How does empathy prepare us to love? Empathy leads us to understand/feel what others are going through thus making us more incline to offer unconditional love to them. Empathy opens up our awareness of what someone else's life is really like, making us more tenderhearted/compassionate towards them, instead of having an attitude of "get your act together before I will love you". Yes, empathy prepares our hearts to love God's way - unselfishly, sacrificially and unconditionally. When you lack empathy it will be harder for you to love others and God. (1 John 4:9-12, 18-21).

The fruit of the Spirit

God gave us a handy list called "the fruit of the Spirit" in Galatians 5:22-23, so we can check our lives to see if we are being led by His Spirit, or by our own flesh (our sinful desires). Empathy opens your heart/mind up so the Spirit can give you His character (fruit) to be there for others.

But the fruit of the Spirit is love, joy, peace, patience, kindness, goodness, faithfulness, gentleness, self-control ... If we live by the Spirit, let us also walk by the Spirit ... Galatians 5:22-25 NASB1995®

Having empathy makes you concerned for the well-being of others, as God is. I have seen how God has used empathy in my life to soften my heart towards people that are trying, unpleasant, even hostile, so I show them kindness, love, goodness, patience and so on, and not hardheartedness. Ask the Holy Spirit to make empathy a strong mindset/response/trait in your life, and He will. I have seen empathy change many people's lives in a marvelous way.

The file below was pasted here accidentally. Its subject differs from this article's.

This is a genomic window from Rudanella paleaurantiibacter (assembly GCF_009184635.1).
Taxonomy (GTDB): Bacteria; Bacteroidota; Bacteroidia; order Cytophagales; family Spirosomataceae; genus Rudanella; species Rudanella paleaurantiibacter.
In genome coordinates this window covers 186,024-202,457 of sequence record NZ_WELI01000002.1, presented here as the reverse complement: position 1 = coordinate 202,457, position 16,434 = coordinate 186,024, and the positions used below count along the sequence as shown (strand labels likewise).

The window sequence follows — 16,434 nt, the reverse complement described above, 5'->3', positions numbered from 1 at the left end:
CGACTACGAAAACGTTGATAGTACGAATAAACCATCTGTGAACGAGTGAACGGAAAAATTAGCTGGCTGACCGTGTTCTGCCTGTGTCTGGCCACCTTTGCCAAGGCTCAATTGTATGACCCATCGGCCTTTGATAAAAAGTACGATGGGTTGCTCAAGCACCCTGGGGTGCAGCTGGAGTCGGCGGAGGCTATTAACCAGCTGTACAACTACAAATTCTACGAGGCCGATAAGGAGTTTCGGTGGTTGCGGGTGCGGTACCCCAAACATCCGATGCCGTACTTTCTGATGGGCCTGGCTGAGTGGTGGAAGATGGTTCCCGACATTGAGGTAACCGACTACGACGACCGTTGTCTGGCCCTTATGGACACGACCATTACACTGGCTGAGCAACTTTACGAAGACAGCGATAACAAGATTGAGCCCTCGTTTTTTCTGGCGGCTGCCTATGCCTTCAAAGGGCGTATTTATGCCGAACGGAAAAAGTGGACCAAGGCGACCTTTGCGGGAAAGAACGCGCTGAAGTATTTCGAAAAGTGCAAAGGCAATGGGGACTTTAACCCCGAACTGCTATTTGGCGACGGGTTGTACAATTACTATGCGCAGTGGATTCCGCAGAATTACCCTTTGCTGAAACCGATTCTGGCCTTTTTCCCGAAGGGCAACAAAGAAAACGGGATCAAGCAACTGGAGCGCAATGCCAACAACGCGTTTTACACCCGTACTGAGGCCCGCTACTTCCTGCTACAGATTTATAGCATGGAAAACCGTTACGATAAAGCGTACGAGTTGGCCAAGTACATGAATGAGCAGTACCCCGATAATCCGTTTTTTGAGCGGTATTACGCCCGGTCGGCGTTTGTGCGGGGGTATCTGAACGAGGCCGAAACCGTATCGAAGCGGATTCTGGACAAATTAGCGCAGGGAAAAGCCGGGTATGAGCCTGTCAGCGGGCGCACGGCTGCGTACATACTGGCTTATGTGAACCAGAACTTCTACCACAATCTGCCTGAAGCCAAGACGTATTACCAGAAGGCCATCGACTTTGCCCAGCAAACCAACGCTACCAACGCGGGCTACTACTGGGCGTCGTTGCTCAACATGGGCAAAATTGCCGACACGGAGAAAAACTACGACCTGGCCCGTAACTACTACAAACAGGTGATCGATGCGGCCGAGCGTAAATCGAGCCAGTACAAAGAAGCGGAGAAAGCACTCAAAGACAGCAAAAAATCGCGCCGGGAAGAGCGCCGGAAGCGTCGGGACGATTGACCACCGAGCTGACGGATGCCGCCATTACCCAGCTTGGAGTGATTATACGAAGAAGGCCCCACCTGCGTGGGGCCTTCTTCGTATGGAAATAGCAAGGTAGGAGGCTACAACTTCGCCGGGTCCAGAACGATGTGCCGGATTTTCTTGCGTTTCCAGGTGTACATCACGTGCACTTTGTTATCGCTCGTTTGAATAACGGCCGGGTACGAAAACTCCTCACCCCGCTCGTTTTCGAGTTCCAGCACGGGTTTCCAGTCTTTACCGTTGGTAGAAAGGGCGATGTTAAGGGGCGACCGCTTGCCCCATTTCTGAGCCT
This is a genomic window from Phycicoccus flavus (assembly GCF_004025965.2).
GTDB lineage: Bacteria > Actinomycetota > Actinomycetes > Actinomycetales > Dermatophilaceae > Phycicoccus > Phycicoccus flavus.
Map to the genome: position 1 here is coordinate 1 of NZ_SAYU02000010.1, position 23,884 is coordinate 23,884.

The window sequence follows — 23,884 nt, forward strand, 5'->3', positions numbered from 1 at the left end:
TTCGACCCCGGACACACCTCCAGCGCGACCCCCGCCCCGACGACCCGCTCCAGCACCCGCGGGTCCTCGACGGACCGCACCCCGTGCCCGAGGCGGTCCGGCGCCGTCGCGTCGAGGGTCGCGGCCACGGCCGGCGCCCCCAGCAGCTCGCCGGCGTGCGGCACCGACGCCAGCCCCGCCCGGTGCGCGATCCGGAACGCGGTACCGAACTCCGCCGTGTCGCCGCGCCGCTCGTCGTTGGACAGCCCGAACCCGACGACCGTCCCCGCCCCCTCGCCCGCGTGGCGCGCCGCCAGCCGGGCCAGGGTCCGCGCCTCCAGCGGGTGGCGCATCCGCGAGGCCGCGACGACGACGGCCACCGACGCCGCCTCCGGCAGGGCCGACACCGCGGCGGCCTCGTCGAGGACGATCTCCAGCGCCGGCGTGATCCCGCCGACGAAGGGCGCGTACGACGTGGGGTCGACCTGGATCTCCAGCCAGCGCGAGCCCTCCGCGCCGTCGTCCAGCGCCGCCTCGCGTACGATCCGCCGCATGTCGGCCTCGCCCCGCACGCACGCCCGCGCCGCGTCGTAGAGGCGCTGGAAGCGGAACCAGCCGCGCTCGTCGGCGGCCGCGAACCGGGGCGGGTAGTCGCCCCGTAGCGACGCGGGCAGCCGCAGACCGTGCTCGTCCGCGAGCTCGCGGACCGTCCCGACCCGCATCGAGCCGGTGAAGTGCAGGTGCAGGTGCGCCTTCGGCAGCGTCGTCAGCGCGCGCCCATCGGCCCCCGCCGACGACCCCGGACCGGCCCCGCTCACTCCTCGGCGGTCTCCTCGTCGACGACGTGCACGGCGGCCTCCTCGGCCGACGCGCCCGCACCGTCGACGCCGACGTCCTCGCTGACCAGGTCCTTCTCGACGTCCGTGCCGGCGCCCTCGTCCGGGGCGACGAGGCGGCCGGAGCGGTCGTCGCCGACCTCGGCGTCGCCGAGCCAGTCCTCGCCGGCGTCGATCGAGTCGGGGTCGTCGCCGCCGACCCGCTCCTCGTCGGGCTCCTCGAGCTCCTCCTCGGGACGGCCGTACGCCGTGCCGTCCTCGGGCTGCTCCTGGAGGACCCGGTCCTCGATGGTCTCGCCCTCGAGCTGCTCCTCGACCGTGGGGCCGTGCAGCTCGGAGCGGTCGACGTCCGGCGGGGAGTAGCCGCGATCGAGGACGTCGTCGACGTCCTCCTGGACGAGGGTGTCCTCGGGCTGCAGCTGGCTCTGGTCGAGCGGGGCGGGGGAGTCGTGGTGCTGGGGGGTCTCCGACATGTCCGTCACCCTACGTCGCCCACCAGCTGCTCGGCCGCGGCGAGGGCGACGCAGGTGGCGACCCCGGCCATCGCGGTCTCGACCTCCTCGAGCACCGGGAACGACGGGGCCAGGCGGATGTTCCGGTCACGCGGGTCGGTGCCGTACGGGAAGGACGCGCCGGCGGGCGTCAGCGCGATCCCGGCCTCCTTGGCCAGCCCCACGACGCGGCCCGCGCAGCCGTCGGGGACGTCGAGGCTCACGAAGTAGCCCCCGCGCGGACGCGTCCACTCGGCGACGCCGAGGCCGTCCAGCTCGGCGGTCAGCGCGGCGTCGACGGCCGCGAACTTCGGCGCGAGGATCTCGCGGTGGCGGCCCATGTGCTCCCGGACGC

Empathy, a Christian must

Christians should have empathy towards each other. Empathy helps us walk through life as Jesus would – thinking of others. As you would guess, empathy is a trait that brings healing to relationships and to our souls. In the reverse, if you don't have empathy, I believe you are on a slippery path to sin, especially in relationships.

I believe one of the main reasons a Christian church is unloving and unkind is that they don't practice empathy. If the people in the church, starting with its leaders, aren’t willing to try to recognize or understand a person's struggles, the church can easily develop a judgmental and cruel attitude in dealing with others. Without empathy, people tend to only see other people's sins or shortcomings, and forget they too are sinners with shortcomings (Luke 6:31, 35-42). I have experienced lack of empathy in a church and I know many others who have too. It is never an uplifting and encouraging scenario, but an unloving perhaps even hurtful experience.

There are many books on how build a church, and I would imagine many are very good. However, if the people of a church would have empathy, that church would be loving and I would say, probably healthy. Yes, all Christians need to have empathy.

Empathy keeps me heading down God's path

I am so grateful for the trait of empathy in my life. It has allowed me to respond to people in a gracious way, even hard to deal with people. Empathy helps my attitude to be loving and encouraging instead of impatient, angry, unkind or unloving (Ephesians 4:31-32). I can be short and to the point, not particularly loving, when I see someone deserves what they are getting from their sinful actions. Yet, empathy whispers in my mind, "Gini, don't forget the trials that person has had. You are a sinner too, needing compassion and grace."